Most of the kids are unschooled, learning without any academic structure or curriculum while having free range to explore the wonders of life inside and beyond the intentional community. Some of the other kids attend a local alternative-based public school. Generally speaking, the intentional community is a special place supportive of each individual’s intrinsic right to follow their inner compass when it comes to learning. These kids have been deeply trusted by the adults to discover their own interests, free from any classroom coercion, punishments, rewards and compartmentalized subjects.

And the community provides an oasis for learning, as residents have a strong desire to live harmoniously, sustainably and directly democratically in the ebb and flow of life’s experiences. In my year-long residency, many optimal moments of learning occurred, often times unexpectedly and through the cooperation of like-minded people. Young people, certainly within this intentional community, are masterminds of their own play and imagination. Their brilliancy never ceases to amaze me.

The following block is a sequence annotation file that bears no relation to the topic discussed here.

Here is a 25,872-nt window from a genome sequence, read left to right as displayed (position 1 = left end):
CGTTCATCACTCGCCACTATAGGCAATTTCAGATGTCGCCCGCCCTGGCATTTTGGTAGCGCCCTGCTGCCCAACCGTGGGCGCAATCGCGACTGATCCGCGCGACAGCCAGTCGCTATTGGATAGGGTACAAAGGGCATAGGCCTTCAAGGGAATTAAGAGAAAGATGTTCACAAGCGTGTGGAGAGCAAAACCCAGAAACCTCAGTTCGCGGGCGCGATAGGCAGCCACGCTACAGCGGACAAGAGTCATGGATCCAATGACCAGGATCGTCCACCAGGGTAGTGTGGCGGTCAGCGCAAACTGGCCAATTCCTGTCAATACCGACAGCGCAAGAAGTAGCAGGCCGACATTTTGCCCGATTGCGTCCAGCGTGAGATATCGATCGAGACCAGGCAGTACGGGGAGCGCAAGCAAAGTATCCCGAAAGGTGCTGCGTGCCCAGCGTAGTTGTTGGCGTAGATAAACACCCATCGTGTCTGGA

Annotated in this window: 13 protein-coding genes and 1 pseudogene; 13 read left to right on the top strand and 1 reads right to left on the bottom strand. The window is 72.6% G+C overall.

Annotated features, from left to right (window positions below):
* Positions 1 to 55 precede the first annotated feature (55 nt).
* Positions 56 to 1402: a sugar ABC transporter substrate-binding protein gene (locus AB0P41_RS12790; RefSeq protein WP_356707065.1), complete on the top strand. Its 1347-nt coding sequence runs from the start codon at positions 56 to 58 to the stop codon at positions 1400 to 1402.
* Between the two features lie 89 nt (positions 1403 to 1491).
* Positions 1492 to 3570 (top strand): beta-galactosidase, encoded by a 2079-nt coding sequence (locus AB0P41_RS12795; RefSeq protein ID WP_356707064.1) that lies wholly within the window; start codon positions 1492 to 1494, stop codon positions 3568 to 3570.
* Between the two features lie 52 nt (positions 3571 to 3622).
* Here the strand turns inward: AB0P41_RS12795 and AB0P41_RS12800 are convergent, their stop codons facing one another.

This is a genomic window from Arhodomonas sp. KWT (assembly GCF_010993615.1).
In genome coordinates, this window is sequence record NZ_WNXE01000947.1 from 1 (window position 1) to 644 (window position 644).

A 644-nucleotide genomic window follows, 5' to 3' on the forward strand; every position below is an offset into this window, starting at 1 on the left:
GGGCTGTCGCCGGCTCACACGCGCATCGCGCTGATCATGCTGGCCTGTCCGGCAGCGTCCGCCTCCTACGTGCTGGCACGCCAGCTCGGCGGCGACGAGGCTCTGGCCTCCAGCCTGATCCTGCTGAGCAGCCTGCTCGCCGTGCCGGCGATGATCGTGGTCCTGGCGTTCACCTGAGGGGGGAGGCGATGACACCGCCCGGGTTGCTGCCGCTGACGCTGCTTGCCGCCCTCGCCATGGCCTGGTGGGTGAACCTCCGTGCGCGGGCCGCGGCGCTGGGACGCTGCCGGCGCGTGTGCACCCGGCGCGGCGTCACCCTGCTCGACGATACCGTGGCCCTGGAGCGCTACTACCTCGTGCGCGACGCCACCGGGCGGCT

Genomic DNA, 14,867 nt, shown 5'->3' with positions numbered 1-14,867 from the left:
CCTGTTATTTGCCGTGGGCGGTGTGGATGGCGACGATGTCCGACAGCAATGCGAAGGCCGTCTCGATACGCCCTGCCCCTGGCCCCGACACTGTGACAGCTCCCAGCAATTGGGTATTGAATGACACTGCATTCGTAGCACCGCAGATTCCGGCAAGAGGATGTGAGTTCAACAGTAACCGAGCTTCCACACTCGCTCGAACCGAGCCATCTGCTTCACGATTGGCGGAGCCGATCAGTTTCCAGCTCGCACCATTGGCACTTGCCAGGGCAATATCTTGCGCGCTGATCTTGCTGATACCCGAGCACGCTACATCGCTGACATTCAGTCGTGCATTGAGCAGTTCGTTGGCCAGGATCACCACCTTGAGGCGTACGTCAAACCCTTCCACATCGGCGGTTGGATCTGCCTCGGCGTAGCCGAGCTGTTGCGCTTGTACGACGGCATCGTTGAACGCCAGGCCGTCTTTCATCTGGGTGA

Azaria, one of the older kids out of the bunch (also unschooled) has, on numerous occasions, pointed out species of native plants growing on the fringe of the 40 acres and is constantly bombarding adults with inquisitive blue eyes, throwing out questions a mile a minute. With a natural impulsiveness to explore, Azaria is a confident and outgoing six-year-old with a lightning-speed desire to learn. Schools, inundated with rules and regulations, would only fracture the spirit of Azaria’s innate love for learning. Within the community, he and his younger brother thrive with a plethora of ongoing adult/kid projects, constant uninterrupted dialogue and creative imaginative play. There is not one television within the community, and this is not because of any rules or stipulations, just a matter of each resident’s individual choice.